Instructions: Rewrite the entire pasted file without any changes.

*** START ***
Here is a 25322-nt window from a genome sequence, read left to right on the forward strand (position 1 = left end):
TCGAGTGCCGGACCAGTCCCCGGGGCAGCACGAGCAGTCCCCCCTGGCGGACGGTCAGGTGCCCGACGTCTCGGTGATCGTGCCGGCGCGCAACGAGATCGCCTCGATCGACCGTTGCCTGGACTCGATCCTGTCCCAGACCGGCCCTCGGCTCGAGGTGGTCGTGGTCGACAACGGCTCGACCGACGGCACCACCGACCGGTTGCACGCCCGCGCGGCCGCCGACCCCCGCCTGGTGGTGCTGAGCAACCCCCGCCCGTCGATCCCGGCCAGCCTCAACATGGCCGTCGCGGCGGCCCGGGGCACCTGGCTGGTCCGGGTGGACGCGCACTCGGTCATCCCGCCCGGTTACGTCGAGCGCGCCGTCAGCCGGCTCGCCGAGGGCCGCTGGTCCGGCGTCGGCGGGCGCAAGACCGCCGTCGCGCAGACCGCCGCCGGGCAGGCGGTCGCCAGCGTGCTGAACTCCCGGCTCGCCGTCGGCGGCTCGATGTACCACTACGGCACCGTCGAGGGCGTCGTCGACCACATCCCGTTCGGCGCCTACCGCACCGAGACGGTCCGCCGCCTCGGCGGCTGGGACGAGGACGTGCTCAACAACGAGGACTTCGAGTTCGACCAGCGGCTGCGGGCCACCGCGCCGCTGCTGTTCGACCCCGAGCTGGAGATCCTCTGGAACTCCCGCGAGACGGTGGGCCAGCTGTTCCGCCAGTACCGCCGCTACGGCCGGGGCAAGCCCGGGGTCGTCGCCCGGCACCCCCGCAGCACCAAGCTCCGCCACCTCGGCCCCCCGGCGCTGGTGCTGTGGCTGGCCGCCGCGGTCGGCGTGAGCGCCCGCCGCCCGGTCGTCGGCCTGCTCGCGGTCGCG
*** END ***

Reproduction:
Here is a 25322-nt window from a genome sequence, read left to right on the forward strand (position 1 = left end):
TCGAGTGCCGGACCAGTCCCCGGGGCAGCACGAGCAGTCCCCCCTGGCGGACGGTCAGGTGCCCGACGTCTCGGTGATCGTGCCGGCGCGCAACGAGATCGCCTCGATCGACCGTTGCCTGGACTCGATCCTGTCCCAGACCGGCCCTCGGCTCGAGGTGGTCGTGGTCGACAACGGCTCGACCGACGGCACCACCGACCGGTTGCACGCCCGCGCGGCCGCCGACCCCCGCCTGGTGGTGCTGAGCAACCCCCGCCCGTCGATCCCGGCCAGCCTCAACATGGCCGTCGCGGCGGCCCGGGGCACCTGGCTGGTCCGGGTGGACGCGCACTCGGTCATCCCGCCCGGTTACGTCGAGCGCGCCGTCAGCCGGCTCGCCGAGGGCCGCTGGTCCGGCGTCGGCGGGCGCAAGACCGCCGTCGCGCAGACCGCCGCCGGGCAGGCGGTCGCCAGCGTGCTGAACTCCCGGCTCGCCGTCGGCGGCTCGATGTACCACTACGGCACCGTCGAGGGCGTCGTCGACCACATCCCGTTCGGCGCCTACCGCACCGAGACGGTCCGCCGCCTCGGCGGCTGGGACGAGGACGTGCTCAACAACGAGGACTTCGAGTTCGACCAGCGGCTGCGGGCCACCGCGCCGCTGCTGTTCGACCCCGAGCTGGAGATCCTCTGGAACTCCCGCGAGACGGTGGGCCAGCTGTTCCGCCAGTACCGCCGCTACGGCCGGGGCAAGCCCGGGGTCGTCGCCCGGCACCCCCGCAGCACCAAGCTCCGCCACCTCGGCCCCCCGGCGCTGGTGCTGTGGCTGGCCGCCGCGGTCGGCGTGAGCGCCCGCCGCCCGGTCGTCGGCCTGCTCGCGGTCGCG